Regional Court, Veliko Tarnovo
Not all lions in Bulgaria proclaim patriotism. The one in front of the Regional Court in Veliko Tarnovo, together with the reclining female figure next to him, symbolises justice. This message is made clear by the In jure veritas, or Truth Is in Law, a Latin quote on the pediment next to it. The Regional Court was built in 1977.
Located deep in Bulgaria's northwest, the most depressed region in the EU, the village of Barziya has a monument dedicated to 57 local men who died in the Balkan Wars of 1912-1913 and the Great War of 1915-1918. A white stone lion tops the memorial.
Spread along the meandering Yantra River, Gabrovo is a town of many bridges. The most famous of them is Igoto, or The Yoke. Created in 1936 by Lyubomir Dalchev, a prominent sculptor of the period, it is dedicated to the struggle of Bulgarians under the Ottomans. Besides the figures of Racho the Smith, the semi-mythical founder of Gabrovo, and allegories of oppressed and struggling Bulgarians, there is a roaring lion, too. It represents Bulgaria's strive for freedom.
Aleksandar Bridge over the Yantra River
The first statue of a lion in Bulgaria appeared in a place known only to locals: a small stone bridge over the Yantra at Parvomaytsi Village, near Veliko Tarnovo. Built in 1880, the bridge was the first constructed in newly-liberated Bulgaria. Czech entrepreneur Jiří Prošek proposed the project, inspired by the Charles Bridge in Prague. A single statue decorated the bridge over the Yantra: a reclining lion over a bronze medallion of Alexander I Battenberg, Bulgaria's then ruler (hence the name of the bridge).
In 1979, however, a truck crossing the bridge hit the lion. The sculpture fell into the Yantra, never to be seen again. A not very accurate replica was made, but for some reason it stood in front of Parvomaytsi town hall until 2008, when it was installed on the bridge, which is still used by traffic.
The Freedom Monument on Shipka Peak in the Stara Planina mountains was dedicated in 1934 to commemorate the Russian soldiers and Bulgarian volunteers who held fast, although outnumbered by the attacking Ottoman troops during the Russo-Turkish War of 1877-1878. The entrance to the 31.5 metre high granite pyramid is adorned with an 8- metre-long and 4-metre-high bronze lion, designed by Kiril Shivarov, in 1929. The statue was cast in Sofia's Military Arsenal and according to the initial design should be on top of the monument. It was moved above the entrance after it became evident that otherwise the lion would be barely visible.
The lion to the left in the picture belongs to the official staircase, built under Communism.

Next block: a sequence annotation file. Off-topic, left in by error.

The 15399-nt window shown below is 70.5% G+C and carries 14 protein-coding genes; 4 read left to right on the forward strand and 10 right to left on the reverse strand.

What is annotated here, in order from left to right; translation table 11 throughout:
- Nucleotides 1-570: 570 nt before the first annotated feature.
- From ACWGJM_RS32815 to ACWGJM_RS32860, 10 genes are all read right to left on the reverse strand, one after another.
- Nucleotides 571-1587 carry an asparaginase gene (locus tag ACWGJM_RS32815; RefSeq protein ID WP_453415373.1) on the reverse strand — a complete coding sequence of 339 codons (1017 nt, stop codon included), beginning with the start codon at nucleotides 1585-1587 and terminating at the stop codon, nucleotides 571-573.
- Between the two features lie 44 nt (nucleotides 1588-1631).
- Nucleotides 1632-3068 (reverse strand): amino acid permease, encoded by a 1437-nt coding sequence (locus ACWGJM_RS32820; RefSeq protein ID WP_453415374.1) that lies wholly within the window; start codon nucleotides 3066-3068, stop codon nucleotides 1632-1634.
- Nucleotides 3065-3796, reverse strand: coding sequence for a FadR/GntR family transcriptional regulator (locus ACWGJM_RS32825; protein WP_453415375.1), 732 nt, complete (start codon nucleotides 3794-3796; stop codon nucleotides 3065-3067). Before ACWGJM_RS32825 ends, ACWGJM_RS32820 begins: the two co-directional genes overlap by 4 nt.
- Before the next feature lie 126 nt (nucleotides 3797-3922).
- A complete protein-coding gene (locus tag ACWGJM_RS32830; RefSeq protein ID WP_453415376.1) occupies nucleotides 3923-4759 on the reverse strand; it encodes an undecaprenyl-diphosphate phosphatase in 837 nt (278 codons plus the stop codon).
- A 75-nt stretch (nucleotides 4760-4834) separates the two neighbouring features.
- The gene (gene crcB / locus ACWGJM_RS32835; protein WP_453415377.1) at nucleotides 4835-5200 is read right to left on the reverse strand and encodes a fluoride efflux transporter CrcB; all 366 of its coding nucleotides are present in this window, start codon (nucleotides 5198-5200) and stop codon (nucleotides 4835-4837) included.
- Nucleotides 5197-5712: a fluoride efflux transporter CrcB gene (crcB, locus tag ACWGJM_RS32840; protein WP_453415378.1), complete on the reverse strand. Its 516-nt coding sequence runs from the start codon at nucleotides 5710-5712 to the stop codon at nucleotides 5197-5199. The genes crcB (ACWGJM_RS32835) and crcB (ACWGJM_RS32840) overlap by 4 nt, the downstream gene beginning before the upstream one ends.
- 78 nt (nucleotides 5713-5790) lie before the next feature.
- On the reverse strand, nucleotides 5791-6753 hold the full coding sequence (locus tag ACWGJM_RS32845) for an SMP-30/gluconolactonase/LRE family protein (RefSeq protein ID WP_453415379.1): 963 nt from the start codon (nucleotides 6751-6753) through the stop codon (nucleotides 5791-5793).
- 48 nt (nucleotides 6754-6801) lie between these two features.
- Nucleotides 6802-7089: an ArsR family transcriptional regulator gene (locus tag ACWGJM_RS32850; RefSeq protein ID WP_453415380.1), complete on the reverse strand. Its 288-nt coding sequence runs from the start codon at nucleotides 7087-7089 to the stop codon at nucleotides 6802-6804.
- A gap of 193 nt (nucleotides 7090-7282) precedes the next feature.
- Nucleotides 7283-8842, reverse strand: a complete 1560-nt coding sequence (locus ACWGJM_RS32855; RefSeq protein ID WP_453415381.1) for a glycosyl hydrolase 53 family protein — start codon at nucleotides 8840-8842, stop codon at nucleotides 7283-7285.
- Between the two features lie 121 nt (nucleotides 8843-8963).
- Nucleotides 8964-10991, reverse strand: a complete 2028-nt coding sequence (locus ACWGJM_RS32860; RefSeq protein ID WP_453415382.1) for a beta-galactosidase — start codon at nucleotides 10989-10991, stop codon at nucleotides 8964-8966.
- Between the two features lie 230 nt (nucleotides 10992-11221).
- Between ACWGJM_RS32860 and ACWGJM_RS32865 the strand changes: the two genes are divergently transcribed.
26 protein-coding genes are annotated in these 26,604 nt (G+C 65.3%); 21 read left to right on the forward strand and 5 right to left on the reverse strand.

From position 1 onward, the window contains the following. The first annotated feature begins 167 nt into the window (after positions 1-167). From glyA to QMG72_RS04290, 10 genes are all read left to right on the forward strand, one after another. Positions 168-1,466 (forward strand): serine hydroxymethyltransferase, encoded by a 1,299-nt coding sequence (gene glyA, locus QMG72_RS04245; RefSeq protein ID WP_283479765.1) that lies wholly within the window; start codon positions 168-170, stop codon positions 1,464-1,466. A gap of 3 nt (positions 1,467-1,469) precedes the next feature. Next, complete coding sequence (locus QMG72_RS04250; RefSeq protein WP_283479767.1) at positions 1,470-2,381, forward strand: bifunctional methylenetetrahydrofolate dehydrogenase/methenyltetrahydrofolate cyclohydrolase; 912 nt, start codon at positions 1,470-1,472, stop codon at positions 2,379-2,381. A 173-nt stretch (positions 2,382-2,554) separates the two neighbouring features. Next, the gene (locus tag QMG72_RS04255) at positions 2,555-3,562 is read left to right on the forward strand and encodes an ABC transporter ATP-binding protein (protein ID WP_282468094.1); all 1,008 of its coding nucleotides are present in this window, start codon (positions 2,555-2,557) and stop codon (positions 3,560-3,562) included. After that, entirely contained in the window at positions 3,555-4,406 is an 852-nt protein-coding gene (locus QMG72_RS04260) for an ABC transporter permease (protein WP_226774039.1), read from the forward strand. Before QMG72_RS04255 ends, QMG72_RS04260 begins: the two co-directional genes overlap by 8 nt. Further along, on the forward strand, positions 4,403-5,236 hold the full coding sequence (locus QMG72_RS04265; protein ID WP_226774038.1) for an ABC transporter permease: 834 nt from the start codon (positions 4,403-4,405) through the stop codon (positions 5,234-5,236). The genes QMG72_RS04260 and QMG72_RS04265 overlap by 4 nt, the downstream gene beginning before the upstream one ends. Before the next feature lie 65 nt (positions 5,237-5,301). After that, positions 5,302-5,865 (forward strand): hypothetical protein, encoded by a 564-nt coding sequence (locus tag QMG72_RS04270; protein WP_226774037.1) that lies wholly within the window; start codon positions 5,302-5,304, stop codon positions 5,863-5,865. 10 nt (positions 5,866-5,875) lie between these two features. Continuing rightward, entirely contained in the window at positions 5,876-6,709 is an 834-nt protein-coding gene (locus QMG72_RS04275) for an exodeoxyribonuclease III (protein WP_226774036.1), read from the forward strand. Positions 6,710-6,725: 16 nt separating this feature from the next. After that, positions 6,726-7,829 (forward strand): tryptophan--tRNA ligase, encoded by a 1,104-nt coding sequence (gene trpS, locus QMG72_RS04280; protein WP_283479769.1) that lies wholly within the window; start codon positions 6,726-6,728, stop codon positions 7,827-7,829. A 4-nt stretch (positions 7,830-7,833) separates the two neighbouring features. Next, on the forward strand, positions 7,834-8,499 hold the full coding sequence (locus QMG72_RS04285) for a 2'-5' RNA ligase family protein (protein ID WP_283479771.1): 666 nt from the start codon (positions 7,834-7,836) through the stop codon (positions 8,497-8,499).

This sleepy town between the Stara Planina and the Sredna Gora mountains has several reasons to have lions. In 1837, the revolutionary, Vasil Kunchev, aka Levski, was born here. In 1904, a major military unit was stationed in the town, and in 1936 a munitions factory was opened there. Both the army unit and the factory are still there, providing a vital livelihood for the local population.
Accordingly, there are two lion statues in Karlovo. The most impressive of them belongs to the bronze monument to Levski in the centre of the town. It was unveiled in 1910, a fine classical statue by the sculptor Marin Vasilev. Karlovo's second lion is much more recent. It is in front of the local stadium. Its creator's enthusiasm clearly outshone his artistic skills.
An Italian sculptor was responsible for the lions adorning one of Ruse's symbols, the Freedom Monument. At the turn of the 19th century, Bulgaria was fertile ground for Arnaldo Zocchi who, over two decades, created a number of monuments throughout the country, including King Liberator in front of Parliament. A skilled follower of realism, in 1909 Zocchi created for Ruse a monument dedicated to the city's liberation from the Ottomans. Straight out of Central Europe, an elegant allegory of Freedom tops a central column, and two roaring lions lie beneath, heavy with symbolism. One breaks the chains of Ottoman subordination while the other guards Freedom's sword and shield.
This not very skilfully made lion adorns a monument to the border troops who died defending the Bulgarian border from Turkish incursion, in Malko Tarnovo. The spelling of the inscription and the cross on the pediment point to a date before 1944, but under Communism another inscription was added, a quote by the poet Ivan Vazov: "Bulgaria, they died for you." Border troops, particularly those protecting the borders with NATO enemies Turkey and Greece, were seen as national defenders and heroes.
Standing at the centre of Fakiya Village, on the border with Turkey, this lion tops a monument dedicated, at least in theory, to the dead in the Balkan and the Great wars. According to the inscription, it is to 10 men who died "in the struggle against Fascism and Capitalism, and also in the Patriotic War." The Patriotic War was how, under Communism and after the Soviet model, Bulgarians referred to their participation in the final stage of the Second World War. Under Communism, due to its proximity to NATO member Turkey, Fakiya was a place of stringent vigilance against "border violators," as the official term for refugees was at the time. Then the lion monument was part of the patriotic propaganda targeted at the villagers.
Not all lions in Bulgaria are produced by official sculptors. Some are crafted by ordinary people who want to grab some attention and make a statement. The builder of this, sadly abandoned, house in Gintsi Village in the Petrohan Pass, was one such person. The style and the architecture suggest the lions were made some time in the interwar period. Recently, the house collapsed and the lions are no more.
High Beam is a series of articles, initiated by Vagabond Magazine, with the generous support of the America for Bulgaria Foundation, that aims to provide details and background of places, cultural entities, events, personalities and facts of life that are sometimes difficult to understand for the outsider in the Balkans. The ultimate aim is the preservation of Bulgaria's cultural heritage – including but not limited to archaeological, cultural and ethnic diversity. The statements and opinionsexpressed herein are those of the authors and do not necessarily reflect the opinion of the America for Bulgaria Foundation and its partners.